Why is Drake so upset? By the end of this review, we'll attempt to establish what's happened. Despite his seemingly exponential success in the rap game both critically and commercially something - something deep - has cut him up a little to the point that the name of his third LP is steeped in such existential, teenage angst ridden emotion Nothing Was The Same. The kind of statement you'd say to your mum when she'd caught you crying in the dark alone after a second shitty date with that first shitty guy.

"Dry your eyes mate," the lyrics of the most inferior, most commercially successful Streets song, seem fitting in parts on this record, which sees a break from the experimental nature of Take Care and the vacuousness of his debut, Thank Me Later. But the tears he's crying are angry ones, the ones that come out without warning, while in a fit of abject rage. On album opener 'Tuscan Leather', he's in a Mike Tyson boxing stance, itching to bite someone's ear off - maybe a conservative hip-hoper that pokes fun at his softness (he has a lot of emotions), maybe a fashionista that laughs at his choice of knitwear (he has a lot of jumpers) - but especially his own.

He's never properly addressed the fact that he doesn't fit into hip-hop's urban demographic; it's always been a pretty apparent point of self-loathing though, hence the backlash to the albeit stand out track 'Started From the Bottom'. He is a middle class Jewish boy, who despite 2-stepping at his Bar Mitvah has never been quite able to connect with those same hip-hop purists that laughed at the Beastie Boys in the 90s. Still, the fact remains he's far and deservedly more accepted than Marky Mark and the Funky Bunch were. He makes reference to his "borough niggas" on the album's sample-based, Kanye-esque opener and how he was fortunate enough not to grow up in the 'hood, but have 'friends that stayed there' on the controversial but most experimental track on this record, 'Wu-Tang Forever'. That's something, right?

Sometimes this defensiveness feels a bit disingenuous though, especially on bravado-ridden YMCMB-dna'd tracks like 'Connect' and 'The Language'. What irks people about him won't have changed come this record. He's still the guy that'll say the things you want to hear to get into your clique. But when he uses his outsider mentality to his benefit - recognising that to feel threatened, you must be threatening - he's on point. Being the guy that gets you into hot water from your girlfriend for 'not expressing your feelings enough', 'Too Much', is an introspective track perfectly complimented by Sampha's fragile vocals and the understated potency of the track. 'Hold On, We're Going Home', is a slick slice of 80s pop-cum-contemporary-R&B. It's hard track to shake, even if you're too cool to fully understand why it makes you want to move - even a little bit, even if you can't dance. He's at his best when he recognises that he's the rap game Rory Gilmore.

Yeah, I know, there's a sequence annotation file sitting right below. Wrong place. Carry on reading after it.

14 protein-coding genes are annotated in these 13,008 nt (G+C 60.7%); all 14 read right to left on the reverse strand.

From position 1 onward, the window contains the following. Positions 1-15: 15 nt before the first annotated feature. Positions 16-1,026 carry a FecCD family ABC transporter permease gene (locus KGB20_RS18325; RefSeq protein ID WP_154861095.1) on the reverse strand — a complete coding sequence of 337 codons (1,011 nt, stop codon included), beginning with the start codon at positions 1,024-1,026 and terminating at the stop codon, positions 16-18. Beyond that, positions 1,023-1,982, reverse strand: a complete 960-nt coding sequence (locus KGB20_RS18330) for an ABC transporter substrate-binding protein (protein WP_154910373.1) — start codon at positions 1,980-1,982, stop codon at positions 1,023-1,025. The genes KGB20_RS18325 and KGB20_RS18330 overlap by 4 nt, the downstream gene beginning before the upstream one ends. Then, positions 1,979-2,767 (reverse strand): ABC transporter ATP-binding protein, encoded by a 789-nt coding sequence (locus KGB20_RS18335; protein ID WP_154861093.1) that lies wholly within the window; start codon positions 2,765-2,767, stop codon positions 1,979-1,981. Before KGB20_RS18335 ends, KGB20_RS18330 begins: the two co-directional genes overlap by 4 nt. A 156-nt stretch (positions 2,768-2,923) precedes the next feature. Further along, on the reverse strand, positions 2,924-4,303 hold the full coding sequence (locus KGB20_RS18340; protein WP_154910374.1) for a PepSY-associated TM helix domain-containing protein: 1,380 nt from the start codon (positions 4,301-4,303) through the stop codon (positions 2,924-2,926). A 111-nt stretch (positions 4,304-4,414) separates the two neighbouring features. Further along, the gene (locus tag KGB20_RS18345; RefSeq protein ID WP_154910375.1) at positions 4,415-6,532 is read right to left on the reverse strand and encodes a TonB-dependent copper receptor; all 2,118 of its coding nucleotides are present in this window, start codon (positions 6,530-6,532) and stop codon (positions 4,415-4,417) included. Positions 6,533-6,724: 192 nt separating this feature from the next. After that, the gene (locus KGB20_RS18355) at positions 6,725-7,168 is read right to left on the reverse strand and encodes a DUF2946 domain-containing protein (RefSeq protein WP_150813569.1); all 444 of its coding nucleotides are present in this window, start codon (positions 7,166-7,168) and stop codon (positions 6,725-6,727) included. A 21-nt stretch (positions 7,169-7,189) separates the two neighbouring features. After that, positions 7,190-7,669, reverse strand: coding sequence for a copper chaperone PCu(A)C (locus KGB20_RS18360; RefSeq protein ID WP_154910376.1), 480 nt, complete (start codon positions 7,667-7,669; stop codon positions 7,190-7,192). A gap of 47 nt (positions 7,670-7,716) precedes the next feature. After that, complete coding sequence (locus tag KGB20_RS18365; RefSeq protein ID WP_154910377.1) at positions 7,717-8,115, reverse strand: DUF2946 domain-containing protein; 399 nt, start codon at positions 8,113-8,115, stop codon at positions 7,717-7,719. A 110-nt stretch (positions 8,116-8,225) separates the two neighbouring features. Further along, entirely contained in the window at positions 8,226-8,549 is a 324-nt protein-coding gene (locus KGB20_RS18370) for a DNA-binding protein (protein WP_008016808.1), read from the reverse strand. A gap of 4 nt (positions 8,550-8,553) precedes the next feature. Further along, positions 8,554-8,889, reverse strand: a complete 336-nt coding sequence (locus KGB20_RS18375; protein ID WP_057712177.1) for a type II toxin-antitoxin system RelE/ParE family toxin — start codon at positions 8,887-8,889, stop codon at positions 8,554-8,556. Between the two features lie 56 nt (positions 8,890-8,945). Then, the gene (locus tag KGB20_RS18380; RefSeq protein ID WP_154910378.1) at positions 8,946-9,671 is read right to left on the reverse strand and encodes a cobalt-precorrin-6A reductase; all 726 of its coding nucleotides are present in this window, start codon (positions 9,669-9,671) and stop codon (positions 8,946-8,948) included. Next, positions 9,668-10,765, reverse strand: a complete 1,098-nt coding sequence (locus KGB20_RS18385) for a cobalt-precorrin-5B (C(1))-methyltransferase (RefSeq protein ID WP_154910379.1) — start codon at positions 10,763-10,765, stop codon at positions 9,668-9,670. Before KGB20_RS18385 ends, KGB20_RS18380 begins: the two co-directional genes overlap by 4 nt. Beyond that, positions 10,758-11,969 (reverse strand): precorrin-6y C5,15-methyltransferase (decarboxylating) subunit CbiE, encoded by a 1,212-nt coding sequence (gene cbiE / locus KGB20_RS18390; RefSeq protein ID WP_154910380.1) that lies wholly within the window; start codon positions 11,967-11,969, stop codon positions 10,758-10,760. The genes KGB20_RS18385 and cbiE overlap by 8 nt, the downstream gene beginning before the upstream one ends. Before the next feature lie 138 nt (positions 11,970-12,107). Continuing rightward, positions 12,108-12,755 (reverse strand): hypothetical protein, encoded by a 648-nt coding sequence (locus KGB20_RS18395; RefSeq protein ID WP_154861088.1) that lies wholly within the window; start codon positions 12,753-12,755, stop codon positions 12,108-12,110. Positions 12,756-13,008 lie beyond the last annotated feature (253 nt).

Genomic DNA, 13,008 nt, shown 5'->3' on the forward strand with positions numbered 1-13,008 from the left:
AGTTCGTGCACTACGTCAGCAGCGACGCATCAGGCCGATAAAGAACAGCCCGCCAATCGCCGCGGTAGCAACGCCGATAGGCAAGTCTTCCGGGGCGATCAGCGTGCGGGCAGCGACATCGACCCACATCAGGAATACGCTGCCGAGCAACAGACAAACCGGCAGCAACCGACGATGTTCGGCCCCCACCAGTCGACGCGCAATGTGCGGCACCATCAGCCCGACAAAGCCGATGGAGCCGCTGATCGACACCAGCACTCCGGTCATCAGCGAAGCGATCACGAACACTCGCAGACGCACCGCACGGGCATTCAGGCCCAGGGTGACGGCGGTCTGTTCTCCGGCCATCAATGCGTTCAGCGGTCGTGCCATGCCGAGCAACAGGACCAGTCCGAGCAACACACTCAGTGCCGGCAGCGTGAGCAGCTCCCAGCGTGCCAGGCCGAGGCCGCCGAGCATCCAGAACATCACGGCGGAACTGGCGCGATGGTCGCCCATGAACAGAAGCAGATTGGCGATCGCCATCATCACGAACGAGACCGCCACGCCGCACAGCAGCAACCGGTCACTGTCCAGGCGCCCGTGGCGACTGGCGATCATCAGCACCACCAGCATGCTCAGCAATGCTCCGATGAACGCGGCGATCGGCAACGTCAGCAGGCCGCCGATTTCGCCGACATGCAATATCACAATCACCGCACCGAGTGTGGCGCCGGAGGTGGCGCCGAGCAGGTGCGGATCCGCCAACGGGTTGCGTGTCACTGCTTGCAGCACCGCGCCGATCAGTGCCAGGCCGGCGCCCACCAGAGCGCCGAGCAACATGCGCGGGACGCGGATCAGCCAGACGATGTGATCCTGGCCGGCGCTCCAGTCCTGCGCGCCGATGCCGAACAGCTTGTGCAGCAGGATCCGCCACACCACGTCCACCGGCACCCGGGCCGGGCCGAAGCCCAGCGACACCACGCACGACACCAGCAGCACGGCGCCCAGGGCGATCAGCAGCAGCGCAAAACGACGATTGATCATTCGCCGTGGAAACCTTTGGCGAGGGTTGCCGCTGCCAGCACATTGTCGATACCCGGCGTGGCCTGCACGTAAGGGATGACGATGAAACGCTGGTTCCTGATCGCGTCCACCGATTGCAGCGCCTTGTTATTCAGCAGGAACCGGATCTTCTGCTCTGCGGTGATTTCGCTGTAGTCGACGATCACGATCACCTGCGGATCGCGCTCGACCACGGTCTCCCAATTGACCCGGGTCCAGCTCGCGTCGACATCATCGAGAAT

But there's just one more thing, one string that his added to his bow this time round. He has a venomous streak, that those nerds in American high school flicks have - I guess they call it a breaking point. On 'Worst Behaviour', that sweet sensitive voice that uttered those heartbreaking words "call crazy, shit at least you calling," has broken all over again as he screams, "muthafuckas never loved us." Who are these 'muchafuckas?', well we don't really know, but I dare you to care. The song is more about its visceral energy than its content - from this versatile flow that we've never heard from him to the nod to Mase's verse on 'Mo' Money Mo' Problems (which makes you rue the day he gave his life to God), it's raw and real. On '305 to My City' he works over this beat that's heavy enough to be trap, but dulled enough to be Drake-like. It's odd and jumpy, but good. Gone are the days where Drake was known by the masses for only being White Wine Spritzer music.

Drake's upset because he can't have his cake and eat it too. Until Nothing Was The Same, I'd never understood that phrase. But it's something like never wanting to make a firm decision in fear of losing something else. But when he's being true to himself, it's very apparent on this record, and those moments are golden, whether he's pensive or angry. Nothing Was The Same is a moody record, like a bottomless pit of violent and vocal hormones during puberty. A little confusing, a little stand-offish in parts, but when an equilibrium is reached, virtually perfect.